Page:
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The Scarlet & Black

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Wave of new students floods science classes

By Kevin Hong 

hongze@grinnell.edu

A surge of extra students is navigating the Noyce Science Center’s maze of corridors this year. Last semester in particular, the Biology and Chemistry Departments faced a spike in the number of students who registered for Biology 251, Molecules, Cells, and Organisms and Chemistry 221, Organic Chemistry I.

“We worked very hard to rearrange our schedule and added a whole section of BIO-251 with lab, and we shuffled the teaching schedule so that we could accommodate virtually every student who wanted to take those courses,” said Leslie Gregg-Jolly, Chair of the Biology Department.   “There were a few who had a scheduling conflict, but we did make space for every person.”

Shannon Hinsa-Leasure, Biology, had to teach an extra section to accommodate more students.

“I got to teach an extra 251 section and we did that because we don’t want to over-enroll any of our classes,” she said. “We don’t want the class to pass its capacity. We are excited that we have so many people interested in science, and it’s really a good thing for a department to have students who are interested in their courses.”

Hinsa-Leasure said in some respects teaching two sections was not too difficult because she was teaching the same class twice, but she found it challenging to keep the classes moving at the same speed.

“I got more questions in one class and I tried to keep them at the same pace so that I was moving through the material in the same way,” she said.

Lab space was also tight last semester. One of the sections that Hinsa-Leasure taught had 26 students, above the normal capacity of 24 students.

Photograph by Avery Rowlison.

“I did not want anyone to be cut from the class, so some people had to work at the back bench but they had suitable space,” she said. “We were lucky that we had support staff and a TA to help them and things all worked out,” she said.

The fall semester of sophomore year is widely seen as the hardest for certain science majors because it is has a heavy course load of organic chemistry and biology.

“The students tend to be stressed out, so I had a lot of stressed students to deal with,” Hinsa-Leasure said. “However, I got to teach the same class twice, but I had more students who needed things, so that probably equaled out my typical load.”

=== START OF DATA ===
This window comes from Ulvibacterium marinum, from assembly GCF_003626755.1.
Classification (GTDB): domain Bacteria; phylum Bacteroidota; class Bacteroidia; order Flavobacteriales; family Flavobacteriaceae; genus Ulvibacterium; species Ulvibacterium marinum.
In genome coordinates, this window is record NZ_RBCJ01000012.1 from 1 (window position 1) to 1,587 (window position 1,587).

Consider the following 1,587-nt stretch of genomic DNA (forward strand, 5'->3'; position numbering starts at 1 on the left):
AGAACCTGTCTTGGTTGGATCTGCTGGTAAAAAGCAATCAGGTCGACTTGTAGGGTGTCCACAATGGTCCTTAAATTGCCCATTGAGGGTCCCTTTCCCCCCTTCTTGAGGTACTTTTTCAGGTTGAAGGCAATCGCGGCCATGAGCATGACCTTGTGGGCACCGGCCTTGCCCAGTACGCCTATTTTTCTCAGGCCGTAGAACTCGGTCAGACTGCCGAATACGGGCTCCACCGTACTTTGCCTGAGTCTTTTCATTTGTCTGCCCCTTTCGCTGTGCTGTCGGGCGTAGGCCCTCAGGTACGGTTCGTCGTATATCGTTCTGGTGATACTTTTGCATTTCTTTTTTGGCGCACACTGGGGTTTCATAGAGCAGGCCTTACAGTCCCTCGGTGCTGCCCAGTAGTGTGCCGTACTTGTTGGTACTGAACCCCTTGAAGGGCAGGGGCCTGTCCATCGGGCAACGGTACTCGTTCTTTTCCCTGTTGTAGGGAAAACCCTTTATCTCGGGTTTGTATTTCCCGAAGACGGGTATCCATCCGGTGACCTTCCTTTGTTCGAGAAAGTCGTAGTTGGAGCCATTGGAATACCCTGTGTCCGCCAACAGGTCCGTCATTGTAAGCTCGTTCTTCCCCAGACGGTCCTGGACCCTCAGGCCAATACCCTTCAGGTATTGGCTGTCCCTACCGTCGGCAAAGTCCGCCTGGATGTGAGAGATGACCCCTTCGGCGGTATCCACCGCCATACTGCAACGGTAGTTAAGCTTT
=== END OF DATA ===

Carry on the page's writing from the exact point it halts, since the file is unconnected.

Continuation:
Students who take Biology 251 need to be co-enrolled in Chemistry 221, so Chemistry was in a difficult position as well. In fact, there were even more students enrolled in chemistry classes than in biology ones.

“What happened last semester was there was a much larger enrollment for Chemistry 221 than there ever had before,” said Mark Levandoski, Chair of the Chemistry Department.

In general, faculty members are happy to see that students are interested in sciences.

“I think it’s great,” Gregg-Jolly said. “I hope that they are taking a good liberal arts curriculum as well, not just loading up on the sciences. I think the liberal arts education is the best foundation for just about anything. I also feel that students in our courses are really here to learn, not just checking things off.”

Levandoski expressed a similar opinion.

“We want to teach these courses and be able to accommodate the students,” he said. “We love to have students interact with us. Also on behalf of the department, our behavior in the past few years has been with the idea that we want the students who want to take our courses because very rarely was a student cut from a class,” he said.

To better accommodate students’ needs, both the Biology and Chemistry Departments are making predictions about enrollment for next semester.

“This semester we did fairly well,” Gregg-Jolly said. “Every student who registered for BIO-150 got in, though not always the section that they wanted. Right now, we are able to accommodate but I would say we are close to the brink, especially with some of the pressures of the Biochemistry major, so we are paying close attention and we try to plan ahead.”

Levandoski is also positive in terms of scheduling courses better. “In our planning for next year, we were looking at what the enrollments are for Chemistry 129 and Chemistry 210, which are predominantly first-year students,” he said. “We did our best to predict, and we’ll see what happens next semester.”

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